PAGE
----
Debt must still be paid

NELSON Mandela Bay financial experts have warned that the new credit amnesty announced this month is not a “get out of jail free card” for debt.

From April 1, new regulations came into place that allow for a credit information amnesty. Many people have raised questions about how it will work and whether consumers are still liable for their debt.

Consolidated financial planner Alec Riddle said the amnesty did not mean consumer debts disappeared.

“A regulation has been passed, which is called the Removal of Adverse Credit Information and Information Relating to Paid Up Judgments. The regulation stipulates that registered credit bureaus will have two months to remove the above information, which largely relates to the negative credit history of South African consumers.

“In essence, people who had bad credit records were struggling to secure finance, even though their position may have improved, due to a bad credit record from way back when,” Riddle said.

Credit provider Wonga.com SA chief executive Kevin Hurwitz said it was essential that consumers understood the new regulations and how they would affect them.

“Effectively this means that negative records, which had been held by the credit bureaus, showing how a consumer previously managed or [mismanaged] their debt obligations will no longer be held on record and won’t be visible to credit providers,” he said.

In addition, credit bureaus would also be required to automatically remove any adverse credit information as soon as a consumer had repaid the outstanding debt. Previously, once a judgment had been paid up, the consumer had to approach the court to have the listing of the judgment removed.

Hurwitz said most credit providers would be implementing stricter credit vetting processes. “To date, a number of credit providers have relied solely on the information from credit bureaus without doing proper risk assessments before credit was granted to consumers. However, the introduction of the new regulations will require lenders to introduce stricter credit approval controls.”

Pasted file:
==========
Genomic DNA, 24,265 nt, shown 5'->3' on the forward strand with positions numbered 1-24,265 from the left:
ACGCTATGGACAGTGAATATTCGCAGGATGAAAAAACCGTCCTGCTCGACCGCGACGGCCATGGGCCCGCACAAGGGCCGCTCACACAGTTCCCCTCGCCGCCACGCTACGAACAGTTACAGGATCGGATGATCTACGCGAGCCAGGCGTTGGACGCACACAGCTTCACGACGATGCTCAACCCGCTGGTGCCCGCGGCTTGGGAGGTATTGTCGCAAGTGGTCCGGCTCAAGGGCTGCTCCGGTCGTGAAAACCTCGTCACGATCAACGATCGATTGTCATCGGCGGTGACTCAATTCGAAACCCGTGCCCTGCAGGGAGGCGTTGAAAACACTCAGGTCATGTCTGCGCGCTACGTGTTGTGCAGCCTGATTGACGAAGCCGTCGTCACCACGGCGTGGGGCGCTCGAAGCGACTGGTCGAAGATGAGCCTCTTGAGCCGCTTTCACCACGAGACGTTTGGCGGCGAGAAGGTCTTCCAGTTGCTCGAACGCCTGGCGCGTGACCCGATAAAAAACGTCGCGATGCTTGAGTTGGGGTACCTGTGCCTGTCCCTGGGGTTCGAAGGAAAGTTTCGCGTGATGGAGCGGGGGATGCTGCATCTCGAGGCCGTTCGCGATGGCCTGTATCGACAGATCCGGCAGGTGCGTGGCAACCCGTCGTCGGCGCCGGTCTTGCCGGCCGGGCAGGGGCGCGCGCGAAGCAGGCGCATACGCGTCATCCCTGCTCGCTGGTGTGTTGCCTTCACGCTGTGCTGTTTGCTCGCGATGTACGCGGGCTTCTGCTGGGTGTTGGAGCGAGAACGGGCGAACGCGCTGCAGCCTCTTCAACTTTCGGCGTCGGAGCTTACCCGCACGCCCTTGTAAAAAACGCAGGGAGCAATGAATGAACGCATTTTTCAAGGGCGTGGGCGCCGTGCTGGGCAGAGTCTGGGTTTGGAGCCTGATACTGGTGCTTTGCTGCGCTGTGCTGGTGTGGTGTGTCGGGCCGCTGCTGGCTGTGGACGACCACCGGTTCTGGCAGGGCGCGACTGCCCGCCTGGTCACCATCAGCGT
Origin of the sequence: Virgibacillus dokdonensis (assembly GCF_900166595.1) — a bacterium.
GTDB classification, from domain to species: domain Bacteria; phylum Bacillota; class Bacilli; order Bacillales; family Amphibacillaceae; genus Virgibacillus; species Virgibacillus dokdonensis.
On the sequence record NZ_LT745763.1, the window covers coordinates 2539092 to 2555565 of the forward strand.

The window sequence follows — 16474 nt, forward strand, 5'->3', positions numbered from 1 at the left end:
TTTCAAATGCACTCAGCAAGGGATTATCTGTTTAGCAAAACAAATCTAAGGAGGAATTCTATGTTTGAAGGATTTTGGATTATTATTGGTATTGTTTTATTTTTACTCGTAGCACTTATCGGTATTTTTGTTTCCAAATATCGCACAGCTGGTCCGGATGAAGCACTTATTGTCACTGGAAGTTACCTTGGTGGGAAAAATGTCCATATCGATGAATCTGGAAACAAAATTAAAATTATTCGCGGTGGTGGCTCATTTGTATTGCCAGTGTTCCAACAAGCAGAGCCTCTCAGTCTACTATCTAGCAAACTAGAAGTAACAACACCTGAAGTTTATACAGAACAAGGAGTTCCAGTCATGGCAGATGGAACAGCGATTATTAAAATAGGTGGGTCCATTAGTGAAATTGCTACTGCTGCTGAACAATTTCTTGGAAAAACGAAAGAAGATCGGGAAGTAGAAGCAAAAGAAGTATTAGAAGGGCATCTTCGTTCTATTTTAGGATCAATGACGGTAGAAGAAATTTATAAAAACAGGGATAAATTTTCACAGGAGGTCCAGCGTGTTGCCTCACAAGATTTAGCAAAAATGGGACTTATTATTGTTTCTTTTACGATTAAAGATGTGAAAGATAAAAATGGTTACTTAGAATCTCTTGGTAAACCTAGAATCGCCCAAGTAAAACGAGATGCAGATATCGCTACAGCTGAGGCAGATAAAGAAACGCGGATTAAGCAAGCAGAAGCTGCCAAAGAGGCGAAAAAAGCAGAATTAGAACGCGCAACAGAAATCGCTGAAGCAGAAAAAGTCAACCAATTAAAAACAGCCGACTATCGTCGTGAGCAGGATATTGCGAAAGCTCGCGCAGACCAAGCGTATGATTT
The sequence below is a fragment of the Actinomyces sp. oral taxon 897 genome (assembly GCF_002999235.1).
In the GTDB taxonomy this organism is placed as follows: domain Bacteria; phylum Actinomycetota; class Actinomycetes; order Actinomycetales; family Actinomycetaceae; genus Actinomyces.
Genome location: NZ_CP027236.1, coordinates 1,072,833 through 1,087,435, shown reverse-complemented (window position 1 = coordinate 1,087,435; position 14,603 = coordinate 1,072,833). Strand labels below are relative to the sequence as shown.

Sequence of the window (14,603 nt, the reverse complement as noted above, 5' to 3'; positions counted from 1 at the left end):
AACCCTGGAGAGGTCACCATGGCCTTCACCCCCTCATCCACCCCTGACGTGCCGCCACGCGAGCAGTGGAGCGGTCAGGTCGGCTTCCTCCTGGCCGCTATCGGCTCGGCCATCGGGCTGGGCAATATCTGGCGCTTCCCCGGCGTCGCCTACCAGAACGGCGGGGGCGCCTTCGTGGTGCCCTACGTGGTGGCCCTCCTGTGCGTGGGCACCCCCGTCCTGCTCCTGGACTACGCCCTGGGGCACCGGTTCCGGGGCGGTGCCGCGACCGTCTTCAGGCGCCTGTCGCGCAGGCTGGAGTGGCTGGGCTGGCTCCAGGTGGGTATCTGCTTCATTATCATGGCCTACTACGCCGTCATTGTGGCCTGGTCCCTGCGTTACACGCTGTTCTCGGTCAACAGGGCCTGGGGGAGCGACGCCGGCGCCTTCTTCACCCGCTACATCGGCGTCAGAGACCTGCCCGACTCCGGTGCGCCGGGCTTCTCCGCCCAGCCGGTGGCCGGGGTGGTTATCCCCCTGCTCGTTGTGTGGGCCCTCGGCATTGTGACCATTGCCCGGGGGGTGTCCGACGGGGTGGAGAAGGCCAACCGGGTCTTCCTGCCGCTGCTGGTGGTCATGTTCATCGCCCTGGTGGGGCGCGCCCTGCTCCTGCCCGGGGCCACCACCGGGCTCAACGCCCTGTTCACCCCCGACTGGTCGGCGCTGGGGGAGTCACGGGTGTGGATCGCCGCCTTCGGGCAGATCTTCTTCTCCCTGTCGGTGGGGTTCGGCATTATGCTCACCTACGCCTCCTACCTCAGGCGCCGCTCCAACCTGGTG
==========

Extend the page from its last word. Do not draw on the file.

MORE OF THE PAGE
He urged consumers not to use the amnesty as an excuse to continue mismanaging their debt. “Consumers need to take ownership of their debt and credit profiles. Credit bureaus provide one free credit report a year to consumers and they are encouraged to obtain these in order to be clear about their debt obligations, as well as pick up any irregularities on their credit profile.”

Riddle said that being blacklisted before the amnesty was harmful as it subsequently affected the job prospects of applicants.

“The key will be to pay off the capital portion of any debt or judgment going forward, which means the judgment will disappear automatically. If you do find yourself in debt, seek professional help or advice. Do not … bury your head in the sand,” he warned.

Debt Smart Port Elizabeth debt counsellor and co-owner Gaynor de Kock said she had been inundated with calls from consumers who wanted to know how the amnesty worked.

“People think they can walk away and not pay their debts. A lot of people who have been in debt will now go into the credit market.” – Cindy Preller

 

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